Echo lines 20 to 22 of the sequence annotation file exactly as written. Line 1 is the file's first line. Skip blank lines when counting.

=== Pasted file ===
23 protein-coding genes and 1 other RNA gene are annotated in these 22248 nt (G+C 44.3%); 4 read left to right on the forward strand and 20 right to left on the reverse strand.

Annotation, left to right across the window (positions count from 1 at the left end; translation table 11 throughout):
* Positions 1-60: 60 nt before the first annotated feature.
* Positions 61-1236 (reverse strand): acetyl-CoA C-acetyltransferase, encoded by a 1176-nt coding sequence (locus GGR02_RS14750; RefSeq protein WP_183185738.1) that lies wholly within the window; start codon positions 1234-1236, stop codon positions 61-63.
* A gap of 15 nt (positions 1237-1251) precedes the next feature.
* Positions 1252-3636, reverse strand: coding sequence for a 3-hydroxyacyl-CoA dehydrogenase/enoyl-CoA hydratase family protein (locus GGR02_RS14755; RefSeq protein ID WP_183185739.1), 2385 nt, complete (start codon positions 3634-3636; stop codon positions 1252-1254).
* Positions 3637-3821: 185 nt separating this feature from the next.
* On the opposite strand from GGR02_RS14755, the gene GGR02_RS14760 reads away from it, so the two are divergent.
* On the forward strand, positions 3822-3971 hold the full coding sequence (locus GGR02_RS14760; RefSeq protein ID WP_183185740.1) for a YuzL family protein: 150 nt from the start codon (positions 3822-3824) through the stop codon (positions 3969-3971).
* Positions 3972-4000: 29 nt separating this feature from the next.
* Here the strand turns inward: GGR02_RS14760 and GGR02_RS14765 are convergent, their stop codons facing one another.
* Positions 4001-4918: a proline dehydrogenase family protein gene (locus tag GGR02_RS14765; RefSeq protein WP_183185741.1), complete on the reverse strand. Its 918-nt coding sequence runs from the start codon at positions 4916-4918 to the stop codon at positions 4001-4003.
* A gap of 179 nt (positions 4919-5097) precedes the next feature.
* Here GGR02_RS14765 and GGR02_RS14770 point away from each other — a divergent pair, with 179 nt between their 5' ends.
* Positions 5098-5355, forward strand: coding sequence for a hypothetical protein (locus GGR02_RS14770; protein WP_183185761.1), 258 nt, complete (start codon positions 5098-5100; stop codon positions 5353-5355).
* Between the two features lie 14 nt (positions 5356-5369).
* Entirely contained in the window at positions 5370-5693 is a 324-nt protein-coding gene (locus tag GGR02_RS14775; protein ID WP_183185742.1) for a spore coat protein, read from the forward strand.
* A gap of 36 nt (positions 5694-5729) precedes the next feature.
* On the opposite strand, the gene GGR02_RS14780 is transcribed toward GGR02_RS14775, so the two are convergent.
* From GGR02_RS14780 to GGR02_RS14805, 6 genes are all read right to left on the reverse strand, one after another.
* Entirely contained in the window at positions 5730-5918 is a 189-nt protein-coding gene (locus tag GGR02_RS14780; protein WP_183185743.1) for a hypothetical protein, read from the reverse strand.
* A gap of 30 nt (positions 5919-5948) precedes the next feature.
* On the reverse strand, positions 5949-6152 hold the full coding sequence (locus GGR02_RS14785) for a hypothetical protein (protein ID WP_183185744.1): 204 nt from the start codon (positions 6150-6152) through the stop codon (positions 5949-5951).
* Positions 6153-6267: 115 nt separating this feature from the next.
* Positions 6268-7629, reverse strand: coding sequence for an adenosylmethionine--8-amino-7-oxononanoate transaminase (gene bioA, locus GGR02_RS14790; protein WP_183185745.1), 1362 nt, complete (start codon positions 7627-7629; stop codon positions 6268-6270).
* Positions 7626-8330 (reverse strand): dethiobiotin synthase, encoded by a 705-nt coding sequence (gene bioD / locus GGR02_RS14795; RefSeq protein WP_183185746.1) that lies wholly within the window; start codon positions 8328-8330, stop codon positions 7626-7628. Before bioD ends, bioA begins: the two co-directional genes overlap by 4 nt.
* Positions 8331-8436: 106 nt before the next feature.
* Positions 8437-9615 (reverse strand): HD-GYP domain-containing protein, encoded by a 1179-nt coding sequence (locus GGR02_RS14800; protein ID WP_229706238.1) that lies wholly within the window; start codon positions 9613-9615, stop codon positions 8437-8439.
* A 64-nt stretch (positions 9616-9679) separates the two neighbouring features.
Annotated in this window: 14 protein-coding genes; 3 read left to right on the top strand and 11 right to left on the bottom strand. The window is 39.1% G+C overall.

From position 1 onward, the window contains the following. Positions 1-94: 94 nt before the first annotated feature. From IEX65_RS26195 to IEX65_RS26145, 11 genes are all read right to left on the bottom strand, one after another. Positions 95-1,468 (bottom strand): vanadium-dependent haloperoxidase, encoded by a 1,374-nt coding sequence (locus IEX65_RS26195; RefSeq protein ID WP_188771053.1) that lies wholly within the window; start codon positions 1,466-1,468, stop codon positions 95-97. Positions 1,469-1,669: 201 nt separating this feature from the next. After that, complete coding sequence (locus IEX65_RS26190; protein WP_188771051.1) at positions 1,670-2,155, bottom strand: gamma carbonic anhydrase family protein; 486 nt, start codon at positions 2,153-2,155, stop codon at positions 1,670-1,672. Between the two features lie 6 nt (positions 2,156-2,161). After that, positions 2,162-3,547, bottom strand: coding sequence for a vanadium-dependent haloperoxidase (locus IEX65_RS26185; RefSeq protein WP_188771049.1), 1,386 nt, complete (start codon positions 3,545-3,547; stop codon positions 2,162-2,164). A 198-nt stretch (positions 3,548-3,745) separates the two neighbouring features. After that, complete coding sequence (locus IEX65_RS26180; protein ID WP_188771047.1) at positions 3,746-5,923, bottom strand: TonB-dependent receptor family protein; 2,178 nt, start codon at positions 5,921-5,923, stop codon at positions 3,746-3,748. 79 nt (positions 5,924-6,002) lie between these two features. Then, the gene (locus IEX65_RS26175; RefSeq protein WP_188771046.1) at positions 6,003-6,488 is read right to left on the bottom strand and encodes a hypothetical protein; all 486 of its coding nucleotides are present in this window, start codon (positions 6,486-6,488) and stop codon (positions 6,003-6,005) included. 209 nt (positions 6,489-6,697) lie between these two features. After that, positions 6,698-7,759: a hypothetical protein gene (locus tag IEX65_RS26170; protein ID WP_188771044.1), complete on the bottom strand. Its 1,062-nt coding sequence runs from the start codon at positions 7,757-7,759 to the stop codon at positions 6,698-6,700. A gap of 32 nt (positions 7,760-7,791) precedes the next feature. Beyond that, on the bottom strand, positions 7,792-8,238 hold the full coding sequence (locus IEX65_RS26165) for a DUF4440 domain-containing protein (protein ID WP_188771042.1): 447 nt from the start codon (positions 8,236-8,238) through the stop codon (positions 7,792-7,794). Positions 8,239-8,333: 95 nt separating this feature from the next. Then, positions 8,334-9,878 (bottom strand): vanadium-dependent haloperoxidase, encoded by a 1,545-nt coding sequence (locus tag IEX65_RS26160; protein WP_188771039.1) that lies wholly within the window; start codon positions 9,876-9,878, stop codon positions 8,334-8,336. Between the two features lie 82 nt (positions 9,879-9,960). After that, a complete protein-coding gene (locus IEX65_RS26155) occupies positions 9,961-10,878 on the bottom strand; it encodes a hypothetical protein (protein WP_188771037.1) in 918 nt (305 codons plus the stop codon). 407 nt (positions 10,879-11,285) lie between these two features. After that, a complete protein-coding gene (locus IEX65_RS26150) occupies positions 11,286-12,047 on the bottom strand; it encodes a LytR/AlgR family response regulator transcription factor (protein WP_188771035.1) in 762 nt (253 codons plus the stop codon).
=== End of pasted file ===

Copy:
* From GGR02_RS14780 to GGR02_RS14805, 6 genes are all read right to left on the reverse strand, one after another.
* Entirely contained in the window at positions 5730-5918 is a 189-nt protein-coding gene (locus tag GGR02_RS14780; protein WP_183185743.1) for a hypothetical protein, read from the reverse strand.
* A gap of 30 nt (positions 5919-5948) precedes the next feature.